Larry Kudlow: The Chinese Economy Is Crumbling Under Weight Of Tariffs

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Monday marked the stock market's worst day of 2019 following news that the president would levy more tariffs on Chinese consumer goods. Larry Kudlow, director of the National Economic Council and a chief advisor to President Donald Trump, joined CNBC's "Squawk on the Street" Tuesday to discuss the trade tensions that led to the sell-off.

LARRY KUDLOW: Well, look, that may be their political analysis -- maybe yes, maybe no. I will just say this, the economic burden of these tariffs is falling almost 100% on China. So their economy, which has been deteriorating, you can look at any long chart of Chinese investment, retail sales and so forth, and you see a steady downdraft. Their GDP, which is probably inflated by several points, is coming in lower and lower. In other words, my point is with respect to our disagreements and with respect to the president's tough negotiating with tariffs, I think China is getting hurt significantly much more than we are, as I said before.



So okay, if they want to wait, maybe so, but the Chinese economy is crumbling. It's just not the powerhouse it was 20 years ago everybody knows that, and as I said before, supply chains are moving out the demand for their goods is moving to other places a lot of people are coming back home. Very important, lost in the tax reform debate, lost in the tax reform debate, we're seeing now because of our new tax laws companies are repatriating their revenues and their profits and their whole factories and their productions to the United States -- some of that is coming from China.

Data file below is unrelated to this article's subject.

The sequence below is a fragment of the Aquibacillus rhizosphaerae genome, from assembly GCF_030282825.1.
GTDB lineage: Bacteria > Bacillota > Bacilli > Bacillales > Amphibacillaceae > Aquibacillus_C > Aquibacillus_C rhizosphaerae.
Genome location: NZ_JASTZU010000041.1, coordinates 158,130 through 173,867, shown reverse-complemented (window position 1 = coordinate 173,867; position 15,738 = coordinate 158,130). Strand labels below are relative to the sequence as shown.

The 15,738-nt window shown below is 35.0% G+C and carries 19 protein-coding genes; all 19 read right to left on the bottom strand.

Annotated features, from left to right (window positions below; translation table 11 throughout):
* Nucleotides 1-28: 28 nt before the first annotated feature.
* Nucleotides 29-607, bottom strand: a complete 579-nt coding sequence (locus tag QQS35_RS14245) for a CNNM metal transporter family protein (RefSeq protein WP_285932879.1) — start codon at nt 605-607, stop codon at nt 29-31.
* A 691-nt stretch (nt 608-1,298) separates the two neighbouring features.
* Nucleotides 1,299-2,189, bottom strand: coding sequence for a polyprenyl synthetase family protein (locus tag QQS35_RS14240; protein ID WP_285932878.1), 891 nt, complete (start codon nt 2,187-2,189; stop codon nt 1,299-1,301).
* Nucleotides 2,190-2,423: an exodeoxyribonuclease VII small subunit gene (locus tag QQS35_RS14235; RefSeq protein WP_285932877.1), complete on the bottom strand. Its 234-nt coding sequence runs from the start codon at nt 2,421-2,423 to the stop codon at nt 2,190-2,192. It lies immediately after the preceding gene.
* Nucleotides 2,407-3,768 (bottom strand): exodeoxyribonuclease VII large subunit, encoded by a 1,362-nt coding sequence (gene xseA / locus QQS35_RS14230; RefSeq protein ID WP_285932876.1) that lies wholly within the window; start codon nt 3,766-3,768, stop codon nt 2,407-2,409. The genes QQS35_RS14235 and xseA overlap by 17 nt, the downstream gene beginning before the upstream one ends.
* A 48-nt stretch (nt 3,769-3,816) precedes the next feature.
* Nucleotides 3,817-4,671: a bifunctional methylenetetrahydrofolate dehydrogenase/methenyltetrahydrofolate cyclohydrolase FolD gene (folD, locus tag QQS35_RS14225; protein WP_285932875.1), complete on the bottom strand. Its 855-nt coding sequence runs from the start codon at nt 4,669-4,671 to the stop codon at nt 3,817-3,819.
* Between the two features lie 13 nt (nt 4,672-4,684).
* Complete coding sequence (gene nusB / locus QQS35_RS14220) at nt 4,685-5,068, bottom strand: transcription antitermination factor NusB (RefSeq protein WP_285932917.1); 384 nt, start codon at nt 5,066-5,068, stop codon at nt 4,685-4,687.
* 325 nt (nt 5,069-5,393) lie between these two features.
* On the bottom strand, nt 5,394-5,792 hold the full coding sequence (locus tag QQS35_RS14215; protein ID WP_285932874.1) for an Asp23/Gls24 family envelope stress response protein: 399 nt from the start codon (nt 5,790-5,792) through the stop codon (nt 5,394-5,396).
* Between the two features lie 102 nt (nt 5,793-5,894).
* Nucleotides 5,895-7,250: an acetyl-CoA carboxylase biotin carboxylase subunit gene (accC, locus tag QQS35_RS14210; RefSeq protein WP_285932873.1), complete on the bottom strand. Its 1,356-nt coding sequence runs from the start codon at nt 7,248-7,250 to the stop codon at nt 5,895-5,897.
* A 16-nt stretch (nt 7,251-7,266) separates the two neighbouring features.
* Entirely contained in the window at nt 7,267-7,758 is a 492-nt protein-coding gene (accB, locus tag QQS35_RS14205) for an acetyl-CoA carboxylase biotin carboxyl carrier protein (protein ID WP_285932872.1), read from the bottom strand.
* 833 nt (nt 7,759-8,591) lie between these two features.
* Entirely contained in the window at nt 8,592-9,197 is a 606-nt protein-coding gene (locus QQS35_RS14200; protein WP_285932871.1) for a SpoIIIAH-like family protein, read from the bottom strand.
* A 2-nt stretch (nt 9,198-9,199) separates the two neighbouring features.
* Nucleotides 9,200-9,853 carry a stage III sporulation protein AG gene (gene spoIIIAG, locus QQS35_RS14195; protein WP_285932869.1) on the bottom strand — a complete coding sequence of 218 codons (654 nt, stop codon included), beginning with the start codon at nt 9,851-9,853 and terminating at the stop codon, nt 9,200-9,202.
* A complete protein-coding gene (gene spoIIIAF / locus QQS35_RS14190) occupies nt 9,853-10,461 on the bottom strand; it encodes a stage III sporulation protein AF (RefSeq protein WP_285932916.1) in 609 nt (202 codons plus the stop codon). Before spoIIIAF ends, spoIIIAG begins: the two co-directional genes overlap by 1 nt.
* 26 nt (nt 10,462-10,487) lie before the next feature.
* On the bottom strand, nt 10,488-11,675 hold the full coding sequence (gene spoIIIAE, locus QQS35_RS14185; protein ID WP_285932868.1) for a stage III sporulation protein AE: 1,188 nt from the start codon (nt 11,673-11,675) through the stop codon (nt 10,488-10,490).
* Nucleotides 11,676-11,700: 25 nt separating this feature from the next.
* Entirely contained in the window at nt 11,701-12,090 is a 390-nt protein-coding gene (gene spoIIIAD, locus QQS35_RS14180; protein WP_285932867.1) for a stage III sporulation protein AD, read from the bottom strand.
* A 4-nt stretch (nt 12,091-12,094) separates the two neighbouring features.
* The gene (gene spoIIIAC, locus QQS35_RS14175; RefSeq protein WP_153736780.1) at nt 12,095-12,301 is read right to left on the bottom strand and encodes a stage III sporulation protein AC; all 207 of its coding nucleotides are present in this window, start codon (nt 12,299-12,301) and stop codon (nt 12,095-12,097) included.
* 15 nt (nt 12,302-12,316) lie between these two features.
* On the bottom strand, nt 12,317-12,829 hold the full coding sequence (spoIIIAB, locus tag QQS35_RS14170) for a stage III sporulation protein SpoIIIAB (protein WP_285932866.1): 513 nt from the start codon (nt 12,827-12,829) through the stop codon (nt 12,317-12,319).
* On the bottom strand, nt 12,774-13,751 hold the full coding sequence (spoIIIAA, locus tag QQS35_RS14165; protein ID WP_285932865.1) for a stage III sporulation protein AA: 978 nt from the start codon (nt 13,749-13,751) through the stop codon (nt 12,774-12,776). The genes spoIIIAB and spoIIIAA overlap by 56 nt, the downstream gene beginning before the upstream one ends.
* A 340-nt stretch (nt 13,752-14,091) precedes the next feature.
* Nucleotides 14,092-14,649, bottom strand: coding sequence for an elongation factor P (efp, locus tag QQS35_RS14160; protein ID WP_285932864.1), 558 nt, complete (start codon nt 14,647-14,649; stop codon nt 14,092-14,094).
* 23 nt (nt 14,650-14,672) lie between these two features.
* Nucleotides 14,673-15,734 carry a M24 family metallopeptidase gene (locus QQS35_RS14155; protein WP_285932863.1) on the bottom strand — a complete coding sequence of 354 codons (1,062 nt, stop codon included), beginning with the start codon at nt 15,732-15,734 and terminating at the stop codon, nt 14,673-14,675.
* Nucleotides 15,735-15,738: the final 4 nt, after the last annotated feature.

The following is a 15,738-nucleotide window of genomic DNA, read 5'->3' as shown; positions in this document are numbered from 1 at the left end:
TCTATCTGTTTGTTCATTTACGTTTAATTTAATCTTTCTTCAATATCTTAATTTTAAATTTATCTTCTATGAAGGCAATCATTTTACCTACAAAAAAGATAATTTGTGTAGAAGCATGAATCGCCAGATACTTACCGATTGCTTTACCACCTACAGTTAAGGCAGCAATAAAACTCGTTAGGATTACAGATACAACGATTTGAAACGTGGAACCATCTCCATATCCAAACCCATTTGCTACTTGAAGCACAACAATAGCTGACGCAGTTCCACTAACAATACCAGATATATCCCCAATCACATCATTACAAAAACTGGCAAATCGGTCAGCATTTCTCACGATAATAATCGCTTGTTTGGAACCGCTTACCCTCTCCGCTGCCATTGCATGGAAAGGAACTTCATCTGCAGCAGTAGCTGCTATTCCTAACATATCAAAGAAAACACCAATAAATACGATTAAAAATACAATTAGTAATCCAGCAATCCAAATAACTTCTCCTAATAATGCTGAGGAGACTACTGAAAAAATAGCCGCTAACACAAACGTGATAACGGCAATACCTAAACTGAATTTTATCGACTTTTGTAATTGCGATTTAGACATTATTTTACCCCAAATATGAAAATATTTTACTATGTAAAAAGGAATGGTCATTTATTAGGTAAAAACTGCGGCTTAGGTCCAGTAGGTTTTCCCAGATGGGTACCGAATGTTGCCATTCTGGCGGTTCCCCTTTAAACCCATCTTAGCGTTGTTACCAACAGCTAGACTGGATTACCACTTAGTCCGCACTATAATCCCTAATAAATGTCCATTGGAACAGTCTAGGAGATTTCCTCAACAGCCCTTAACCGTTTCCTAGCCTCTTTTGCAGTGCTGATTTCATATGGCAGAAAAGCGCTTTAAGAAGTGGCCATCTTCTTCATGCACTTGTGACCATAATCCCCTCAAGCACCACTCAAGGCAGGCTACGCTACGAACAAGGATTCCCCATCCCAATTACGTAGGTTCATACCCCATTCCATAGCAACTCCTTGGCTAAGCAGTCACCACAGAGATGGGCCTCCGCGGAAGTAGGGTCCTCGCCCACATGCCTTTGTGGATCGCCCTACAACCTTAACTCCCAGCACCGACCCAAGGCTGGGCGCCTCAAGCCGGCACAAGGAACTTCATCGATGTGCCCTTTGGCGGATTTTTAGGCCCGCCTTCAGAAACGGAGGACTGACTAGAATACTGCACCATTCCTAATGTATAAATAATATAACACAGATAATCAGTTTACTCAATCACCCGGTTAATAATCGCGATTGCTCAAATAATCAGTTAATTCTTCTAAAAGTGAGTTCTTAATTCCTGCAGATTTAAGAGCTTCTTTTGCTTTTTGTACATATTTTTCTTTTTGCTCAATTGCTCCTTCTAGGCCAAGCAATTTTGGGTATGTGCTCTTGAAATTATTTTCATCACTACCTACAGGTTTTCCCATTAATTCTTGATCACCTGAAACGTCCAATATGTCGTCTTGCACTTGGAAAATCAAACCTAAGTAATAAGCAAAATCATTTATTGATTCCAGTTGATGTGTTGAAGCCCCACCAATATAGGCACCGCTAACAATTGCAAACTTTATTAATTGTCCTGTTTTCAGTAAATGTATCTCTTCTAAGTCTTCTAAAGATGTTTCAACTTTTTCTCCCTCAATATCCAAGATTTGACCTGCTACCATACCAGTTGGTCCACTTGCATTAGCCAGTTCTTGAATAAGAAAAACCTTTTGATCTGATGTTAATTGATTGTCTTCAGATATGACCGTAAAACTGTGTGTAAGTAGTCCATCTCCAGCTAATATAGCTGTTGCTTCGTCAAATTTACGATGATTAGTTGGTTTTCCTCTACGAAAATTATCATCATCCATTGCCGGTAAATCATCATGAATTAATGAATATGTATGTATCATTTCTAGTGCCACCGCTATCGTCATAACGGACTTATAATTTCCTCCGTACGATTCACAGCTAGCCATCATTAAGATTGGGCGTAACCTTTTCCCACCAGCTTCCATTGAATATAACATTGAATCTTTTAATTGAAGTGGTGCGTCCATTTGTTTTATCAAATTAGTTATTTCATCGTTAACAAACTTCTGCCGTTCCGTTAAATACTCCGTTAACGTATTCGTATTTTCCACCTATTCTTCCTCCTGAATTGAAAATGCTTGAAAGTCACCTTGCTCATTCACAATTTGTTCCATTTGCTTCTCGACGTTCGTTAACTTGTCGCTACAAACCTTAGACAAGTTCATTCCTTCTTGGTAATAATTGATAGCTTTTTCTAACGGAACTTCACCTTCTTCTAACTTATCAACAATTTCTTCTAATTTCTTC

CNBC HOST: Who?

LARRY KUDLOW: By the way, it's about a trillion dollars, which has not been adequately counted yet in the overall revenue flow for the budget gap separate subject but nonetheless, my point is this, with a 21% corporate tax rate and tremendous rollback of regulations and much easier tax policies with respect to repatriation, you're seeing American firms move back all those inversions, Jimmy --

CNBC HOST: Mylan is moving back because they're getting acquired. That's great, but that's not jobs, that's just tax rate stuff that's not anything else they're both being aquired. They both inverted and now they're both coming back.

LARRY KUDLOW: That is correct, but remember you've got home company administrative offices and so forth. You're also going to have factories moving back in from other places around the world, including China. So my generic point, China can wait, that's up to them, but I think they will continue to do great damage to their economy. The American economy is very strong, theirs is not.

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